During this period Morwood's life suddenly took an unexpected turn when Anne McCaffrey introduced him to the fantasist and science fiction writer Diane Duane, then living in the Philadelphia area. Morwood and Duane corresponded for several months, met a couple of times more at science fiction conventions in the UK, and finally began to run up such phenomenal transatlantic phone bills that it became plain it would be cheaper for them to just get married. This they did in 1986, at the Boston-area science fiction convention Boskone, before which Morwood had gratefully left the UK civil service to go freelance full time.

After six months spent in residence in Los Angeles while his wife completed some television work, and another six months or so of wandering the English and Scottish countryside, investigating possible places to live, Morwood and his wife finally set up house in County Wicklow, in Ireland. During this period, Morwood began work on a series of fantasy novels based more or less loosely on Russian folktales. Published in 1990, the novel Prince Ivan begins the group, telling the story of the young tsar Ivan Khorlovskiy, heir to the throne of the city of Khorlov, and the complications that instantly ensue when he meets, on a battlefield full of the slain, the sorceress-tsarevna Marya Morevna, "the most beautiful princess in all the Russias". The sequence continues with Firebird, published in 1992, in which Ivan struggles to deal with the difficulties of a "two-kingdom household" in which one partner is a skilled sorcerer. Ivan and Marya Morevna run seriously afoul of that quintessential witch, Baba Yaga, and of the Teutonic Knights, but with the assistance of various magical animals, including the skin-changing Wolf-Matyushka and her son, they win through in the end. The sequence presently ends with The Golden Horde, published in 1993; this novel details the dealings of Ivan, Marya Morevna, and their two young children with the Great Khan and his armies. A fourth book in the group, The Blue Kremlin, is projected.

This period also saw Morwood begin work on a pair of "prequel" novels to the first Alban sequence, detailing the dynastic and personal struggles of Aldric Talvalin's ancestors, several centuries before his time, as they invade the country which will eventually become Alba. The Clan Lords: Widowmaker and The Clan Lords: Greylady were published by Random House UK in trade paperback, in 1993 and 1994 respectively.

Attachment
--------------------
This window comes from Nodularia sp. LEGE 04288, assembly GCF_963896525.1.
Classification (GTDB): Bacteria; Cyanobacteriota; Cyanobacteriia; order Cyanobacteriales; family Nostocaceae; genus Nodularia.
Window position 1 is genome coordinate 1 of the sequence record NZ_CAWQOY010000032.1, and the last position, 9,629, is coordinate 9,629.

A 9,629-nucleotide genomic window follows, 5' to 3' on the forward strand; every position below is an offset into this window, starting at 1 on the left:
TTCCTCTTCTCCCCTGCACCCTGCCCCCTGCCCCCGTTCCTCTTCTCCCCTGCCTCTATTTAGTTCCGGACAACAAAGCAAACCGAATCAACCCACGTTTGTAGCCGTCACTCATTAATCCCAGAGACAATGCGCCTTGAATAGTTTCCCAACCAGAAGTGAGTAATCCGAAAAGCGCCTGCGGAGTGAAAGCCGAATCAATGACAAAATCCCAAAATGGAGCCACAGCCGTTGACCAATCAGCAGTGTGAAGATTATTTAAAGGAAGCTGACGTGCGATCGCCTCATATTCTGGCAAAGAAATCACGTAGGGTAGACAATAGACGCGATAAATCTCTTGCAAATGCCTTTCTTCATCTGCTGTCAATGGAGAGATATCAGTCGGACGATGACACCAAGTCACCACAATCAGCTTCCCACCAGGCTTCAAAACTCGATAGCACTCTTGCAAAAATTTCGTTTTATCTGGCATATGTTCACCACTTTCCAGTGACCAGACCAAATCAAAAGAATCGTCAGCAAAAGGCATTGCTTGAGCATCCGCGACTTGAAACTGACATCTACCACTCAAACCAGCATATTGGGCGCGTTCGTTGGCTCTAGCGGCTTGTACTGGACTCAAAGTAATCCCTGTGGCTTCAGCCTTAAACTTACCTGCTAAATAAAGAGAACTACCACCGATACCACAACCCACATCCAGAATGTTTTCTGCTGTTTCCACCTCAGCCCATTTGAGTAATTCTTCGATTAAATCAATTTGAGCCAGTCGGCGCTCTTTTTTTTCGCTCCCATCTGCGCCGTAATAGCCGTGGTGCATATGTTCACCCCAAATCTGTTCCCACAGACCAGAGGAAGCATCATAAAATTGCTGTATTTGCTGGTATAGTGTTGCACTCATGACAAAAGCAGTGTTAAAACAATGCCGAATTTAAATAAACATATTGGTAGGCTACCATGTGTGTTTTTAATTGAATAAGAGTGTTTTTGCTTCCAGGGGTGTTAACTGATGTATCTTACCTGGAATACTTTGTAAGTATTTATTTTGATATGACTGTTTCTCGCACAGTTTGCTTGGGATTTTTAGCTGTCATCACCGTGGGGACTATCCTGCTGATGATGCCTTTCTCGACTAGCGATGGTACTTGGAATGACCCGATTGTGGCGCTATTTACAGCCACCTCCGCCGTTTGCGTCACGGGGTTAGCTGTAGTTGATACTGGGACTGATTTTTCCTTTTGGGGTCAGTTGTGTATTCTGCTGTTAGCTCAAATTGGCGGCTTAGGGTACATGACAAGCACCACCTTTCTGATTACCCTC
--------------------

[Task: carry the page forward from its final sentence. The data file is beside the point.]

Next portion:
Additionally, during this period Morwood began to assist his wife in doing some "licensed" novel work here and there. The peculiar circumstances surrounding Duane's story-editing of the animated series Dinosaucers for DiC resulted in Morwood co-writing the "Rihannsu" novel The Romulan Way with her on their honeymoon. He later wrote a solo Star Trek novel, Rules of Engagement, and again collaborated with Duane on a series of "packaged novels" involving a pair of interplanetary policemen in the 2200's. The "Space Cops" books include Mindblast, Kill Station, and High Moon.

Morwood also began to be involved in television writing at this point, co-writing (among others) episodes of Gargoyles ("The Hound of Ulster", "Ill Met By Moonlight", 1993) and Batman: The Animated Series ("Red Claw Rising", 1996) with his wife. His most recent film/TV work as of this revision of the writeup (April 2005) is a four-hour TV miniseries for Columbia Pictures, a retelling of the Nibelungenlied entitled "Die Nibelungen" in Germany and "Ring of the Nibelungs" in English. This feature won the DIVA award in Germany for best telefilm of 2004, and achieved its host network's (Sat.1] highest-ever rating for a dramatic presentation.

Other projects in progress at this time include the historical novel "Games", an examination of the ancient gladiatorial industry, and a feature film script based on the Channel Dash.

Other sources of information: (Peter Morwood's informal biography) (His (fairly) complete bibliography) (His shared homepage) ("Ring of the Nibelungs" feature/miniseries web page)